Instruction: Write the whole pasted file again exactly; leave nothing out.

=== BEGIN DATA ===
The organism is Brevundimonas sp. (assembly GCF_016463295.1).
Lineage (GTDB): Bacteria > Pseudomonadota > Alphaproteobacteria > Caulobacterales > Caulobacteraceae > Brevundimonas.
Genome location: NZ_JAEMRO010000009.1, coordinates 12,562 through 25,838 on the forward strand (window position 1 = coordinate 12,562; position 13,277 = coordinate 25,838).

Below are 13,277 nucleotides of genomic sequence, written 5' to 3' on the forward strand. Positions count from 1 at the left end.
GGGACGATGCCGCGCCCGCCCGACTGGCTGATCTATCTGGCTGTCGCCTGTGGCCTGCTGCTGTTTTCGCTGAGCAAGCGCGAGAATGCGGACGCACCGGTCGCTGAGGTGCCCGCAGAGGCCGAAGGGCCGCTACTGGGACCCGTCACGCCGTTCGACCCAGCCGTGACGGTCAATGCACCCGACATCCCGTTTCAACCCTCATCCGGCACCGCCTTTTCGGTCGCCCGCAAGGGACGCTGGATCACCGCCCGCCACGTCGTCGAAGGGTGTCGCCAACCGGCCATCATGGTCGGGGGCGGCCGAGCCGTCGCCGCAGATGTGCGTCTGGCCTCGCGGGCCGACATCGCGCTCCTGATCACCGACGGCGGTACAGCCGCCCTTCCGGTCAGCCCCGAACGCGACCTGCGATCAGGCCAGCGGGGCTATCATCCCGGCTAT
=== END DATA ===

The organism is Brevundimonas sp. (assembly GCF_016463295.1).
Lineage (GTDB): Bacteria > Pseudomonadota > Alphaproteobacteria > Caulobacterales > Caulobacteraceae > Brevundimonas.
Genome location: NZ_JAEMRO010000009.1, coordinates 12,562 through 25,838 on the forward strand (window position 1 = coordinate 12,562; position 13,277 = coordinate 25,838).

Below are 13,277 nucleotides of genomic sequence, written 5' to 3' on the forward strand. Positions count from 1 at the left end.
GGGACGATGCCGCGCCCGCCCGACTGGCTGATCTATCTGGCTGTCGCCTGTGGCCTGCTGCTGTTTTCGCTGAGCAAGCGCGAGAATGCGGACGCACCGGTCGCTGAGGTGCCCGCAGAGGCCGAAGGGCCGCTACTGGGACCCGTCACGCCGTTCGACCCAGCCGTGACGGTCAATGCACCCGACATCCCGTTTCAACCCTCATCCGGCACCGCCTTTTCGGTCGCCCGCAAGGGACGCTGGATCACCGCCCGCCACGTCGTCGAAGGGTGTCGCCAACCGGCCATCATGGTCGGGGGCGGCCGAGCCGTCGCCGCAGATGTGCGTCTGGCCTCGCGGGCCGACATCGCGCTCCTGATCACCGACGGCGGTACAGCCGCCCTTCCGGTCAGCCCCGAACGCGACCTGCGATCAGGCCAGCGGGGCTATCATCCCGGCTAT